And here are a few ideas to try during one of those six-week cycles:

Assign pieces of the large project to small teams of 2-3 people.
You might need a lot more than 2-3 people to pull off a senior prom. But 2-3 people can focus on finding the location. Another 2-3 can focus on fundraising, another small group on promotion, and another on ticket sales, etc. Small teams work well together. It’s easier to communicate and harder for dead weight to coast on the others’ work. And best of all, multiple small teams focused on their own important pieces and parts get more done than one large team focusing on the same thing.

Use the inverted pyramid to decide what to work on now.
Journalists use a method called the inverted pyramid when writing a story. The most vital parts of the story come first. Every subsequent paragraph should be less important than the one before it. Start with the big stuff, then get to the details. If an editor needs to shorten a story, she never has to guess which part of an article to cut out. If your small team is in charge of promoting an event, what are the most important things you need to get done (it’s what Fried calls “Starting at the epicenter“)? Deciding on a date, time, and place, maybe? That’s the top of the pyramid. The color of your poster board for signs doesn’t matter at all if you don’t have an event to promote, so it goes towards the bottom of the pyramid.

I’ve also written about how this concept can strengthen your college applications.

Fix time and budget, flex on scope.
Projects are unpredictable. Not everything will go as planned during your six-week cycle. But a small team never gets to demand more money or time. Instead, they can trim parts of the project off, move them to the next cycle, and finish the remaining portions well, on time, and on budget. This is where the inverted pyramid comes in—you’ll know what to clip and punt to the next cycle. Fried calls this “scope hammering.” It helps you focus on the things that matter. It keeps progress moving and prevents the less relevant details from grinding progress to a halt. A small thing done well, on time, and on budget is better than a large thing done late, beyond budget, or poorly.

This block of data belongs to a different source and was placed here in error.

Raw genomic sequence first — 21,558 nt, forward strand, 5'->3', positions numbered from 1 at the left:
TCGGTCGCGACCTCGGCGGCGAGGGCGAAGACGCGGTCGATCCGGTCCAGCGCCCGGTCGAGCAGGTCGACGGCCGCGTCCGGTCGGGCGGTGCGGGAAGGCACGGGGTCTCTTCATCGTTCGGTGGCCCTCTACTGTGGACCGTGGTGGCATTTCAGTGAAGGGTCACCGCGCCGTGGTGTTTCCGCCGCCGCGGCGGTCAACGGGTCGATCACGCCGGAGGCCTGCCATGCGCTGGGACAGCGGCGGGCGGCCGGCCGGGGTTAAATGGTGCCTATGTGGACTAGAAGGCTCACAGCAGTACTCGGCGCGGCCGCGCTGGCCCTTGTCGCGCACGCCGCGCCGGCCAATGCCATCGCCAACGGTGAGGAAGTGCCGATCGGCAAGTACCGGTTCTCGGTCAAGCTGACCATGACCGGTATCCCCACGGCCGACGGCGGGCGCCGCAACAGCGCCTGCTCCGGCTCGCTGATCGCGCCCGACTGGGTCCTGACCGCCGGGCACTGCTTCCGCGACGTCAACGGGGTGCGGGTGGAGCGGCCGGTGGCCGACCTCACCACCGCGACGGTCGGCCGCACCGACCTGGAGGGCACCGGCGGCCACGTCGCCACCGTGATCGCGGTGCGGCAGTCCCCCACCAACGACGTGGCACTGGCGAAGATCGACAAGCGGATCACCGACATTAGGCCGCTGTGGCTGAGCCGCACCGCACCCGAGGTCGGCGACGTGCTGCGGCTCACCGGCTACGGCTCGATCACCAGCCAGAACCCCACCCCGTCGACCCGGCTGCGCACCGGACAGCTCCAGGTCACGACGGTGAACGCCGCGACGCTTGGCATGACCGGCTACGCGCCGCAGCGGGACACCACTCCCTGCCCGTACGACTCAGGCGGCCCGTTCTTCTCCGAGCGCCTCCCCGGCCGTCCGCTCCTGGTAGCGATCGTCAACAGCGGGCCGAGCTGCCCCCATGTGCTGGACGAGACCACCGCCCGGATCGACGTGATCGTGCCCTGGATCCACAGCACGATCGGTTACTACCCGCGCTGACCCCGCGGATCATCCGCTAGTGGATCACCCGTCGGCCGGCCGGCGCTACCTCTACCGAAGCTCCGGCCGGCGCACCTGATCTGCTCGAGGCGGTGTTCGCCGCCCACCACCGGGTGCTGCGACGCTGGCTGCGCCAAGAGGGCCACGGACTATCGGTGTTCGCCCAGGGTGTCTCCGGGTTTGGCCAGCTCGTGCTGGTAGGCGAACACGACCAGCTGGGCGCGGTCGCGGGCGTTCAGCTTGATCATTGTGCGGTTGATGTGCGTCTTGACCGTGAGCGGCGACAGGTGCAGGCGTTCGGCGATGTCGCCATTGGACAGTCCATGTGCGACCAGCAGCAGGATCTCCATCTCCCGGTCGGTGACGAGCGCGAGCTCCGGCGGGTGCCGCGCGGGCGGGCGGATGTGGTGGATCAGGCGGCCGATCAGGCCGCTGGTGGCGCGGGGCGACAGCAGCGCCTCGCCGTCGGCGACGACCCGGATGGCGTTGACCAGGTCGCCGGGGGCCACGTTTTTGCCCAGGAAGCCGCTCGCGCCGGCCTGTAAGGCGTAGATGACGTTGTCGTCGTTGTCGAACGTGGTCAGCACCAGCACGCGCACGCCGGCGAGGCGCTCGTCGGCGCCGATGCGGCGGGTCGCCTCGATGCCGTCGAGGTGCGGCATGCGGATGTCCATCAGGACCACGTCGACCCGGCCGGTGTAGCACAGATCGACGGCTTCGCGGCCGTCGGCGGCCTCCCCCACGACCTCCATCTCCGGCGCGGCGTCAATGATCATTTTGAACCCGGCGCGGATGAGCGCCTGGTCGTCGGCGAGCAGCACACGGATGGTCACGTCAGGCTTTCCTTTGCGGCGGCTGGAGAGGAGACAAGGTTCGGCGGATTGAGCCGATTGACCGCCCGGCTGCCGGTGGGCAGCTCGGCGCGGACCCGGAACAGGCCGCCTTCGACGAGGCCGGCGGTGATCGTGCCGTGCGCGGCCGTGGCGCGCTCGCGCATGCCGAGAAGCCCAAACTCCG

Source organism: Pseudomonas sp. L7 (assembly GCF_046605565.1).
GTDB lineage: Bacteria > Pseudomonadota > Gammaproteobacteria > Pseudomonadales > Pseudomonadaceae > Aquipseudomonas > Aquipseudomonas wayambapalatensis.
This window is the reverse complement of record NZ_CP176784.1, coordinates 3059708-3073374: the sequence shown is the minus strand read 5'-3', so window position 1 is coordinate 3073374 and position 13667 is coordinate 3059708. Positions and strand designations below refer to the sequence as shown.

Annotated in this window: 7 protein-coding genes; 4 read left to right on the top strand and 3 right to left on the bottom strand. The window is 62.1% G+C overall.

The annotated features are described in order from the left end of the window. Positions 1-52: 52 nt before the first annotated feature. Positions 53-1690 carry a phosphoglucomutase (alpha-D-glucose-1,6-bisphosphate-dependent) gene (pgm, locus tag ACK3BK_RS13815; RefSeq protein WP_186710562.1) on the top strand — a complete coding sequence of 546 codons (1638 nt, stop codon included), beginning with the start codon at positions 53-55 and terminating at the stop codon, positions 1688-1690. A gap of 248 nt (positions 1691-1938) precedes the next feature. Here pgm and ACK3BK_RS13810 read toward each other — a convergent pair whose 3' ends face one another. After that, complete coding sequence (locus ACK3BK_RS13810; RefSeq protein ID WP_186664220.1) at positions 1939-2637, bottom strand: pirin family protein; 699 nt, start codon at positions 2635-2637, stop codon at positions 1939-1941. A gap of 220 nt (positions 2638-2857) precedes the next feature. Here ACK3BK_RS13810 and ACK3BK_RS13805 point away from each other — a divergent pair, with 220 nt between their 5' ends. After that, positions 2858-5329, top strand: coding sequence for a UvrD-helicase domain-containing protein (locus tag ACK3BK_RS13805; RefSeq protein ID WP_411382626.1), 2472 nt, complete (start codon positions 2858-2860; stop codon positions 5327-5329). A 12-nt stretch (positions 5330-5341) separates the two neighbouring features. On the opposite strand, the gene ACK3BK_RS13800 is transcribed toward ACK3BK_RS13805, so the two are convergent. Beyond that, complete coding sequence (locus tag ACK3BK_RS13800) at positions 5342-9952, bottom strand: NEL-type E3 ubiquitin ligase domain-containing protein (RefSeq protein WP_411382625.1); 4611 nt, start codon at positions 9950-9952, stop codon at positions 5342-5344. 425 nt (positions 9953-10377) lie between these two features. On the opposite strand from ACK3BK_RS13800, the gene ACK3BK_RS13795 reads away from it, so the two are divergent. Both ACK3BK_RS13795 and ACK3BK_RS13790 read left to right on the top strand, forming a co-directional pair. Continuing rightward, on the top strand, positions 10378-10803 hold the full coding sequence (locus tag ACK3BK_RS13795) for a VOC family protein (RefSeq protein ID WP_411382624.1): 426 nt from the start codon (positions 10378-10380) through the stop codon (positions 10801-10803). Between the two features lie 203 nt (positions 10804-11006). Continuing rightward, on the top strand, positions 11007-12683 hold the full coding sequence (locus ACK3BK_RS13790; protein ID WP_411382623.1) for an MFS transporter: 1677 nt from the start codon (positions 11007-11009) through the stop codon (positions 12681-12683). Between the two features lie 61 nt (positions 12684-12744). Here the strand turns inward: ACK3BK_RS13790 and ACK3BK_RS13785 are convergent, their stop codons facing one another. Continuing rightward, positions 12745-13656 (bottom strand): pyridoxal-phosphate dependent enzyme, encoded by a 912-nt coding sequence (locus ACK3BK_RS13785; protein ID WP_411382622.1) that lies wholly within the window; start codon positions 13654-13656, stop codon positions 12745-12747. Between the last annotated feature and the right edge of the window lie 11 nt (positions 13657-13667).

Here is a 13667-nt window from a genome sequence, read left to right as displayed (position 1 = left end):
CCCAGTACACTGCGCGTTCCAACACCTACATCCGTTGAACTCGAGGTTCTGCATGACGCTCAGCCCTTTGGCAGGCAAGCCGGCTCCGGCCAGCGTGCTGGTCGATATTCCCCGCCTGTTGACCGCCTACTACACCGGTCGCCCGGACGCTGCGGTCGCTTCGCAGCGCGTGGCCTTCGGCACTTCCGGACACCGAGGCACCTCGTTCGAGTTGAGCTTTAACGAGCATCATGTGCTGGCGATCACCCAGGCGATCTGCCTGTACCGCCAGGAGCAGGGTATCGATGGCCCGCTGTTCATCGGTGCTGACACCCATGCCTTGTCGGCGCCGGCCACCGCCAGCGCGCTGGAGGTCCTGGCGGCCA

Separate by scope, not by role.
If you’re producing the high school yearbook, don’t put all the photographers on one team together for six weeks. Sure, they’ll take lots of pictures, but they won’t know or be able to affect how the rest of the yearbook is coming together. Instead, assign the necessary people to the appropriate project piece. For example, the sports section might have one writer, one ad salesperson, and one photographer—that’s a three-person team. They know their job, they know what each member must contribute, and most importantly, they never have any doubt about the status of the project—the sports section itself—as they approach a deadline.

Take a short breather.
At the end of each six-week cycle, take a breather for a week. Not to sit back and do nothing, but to focus on polishing or improving what you’ve just released. Then jump into your next six-week cycle.

If you’d like to learn more, I highly recommend Fried’s books, especially Rework.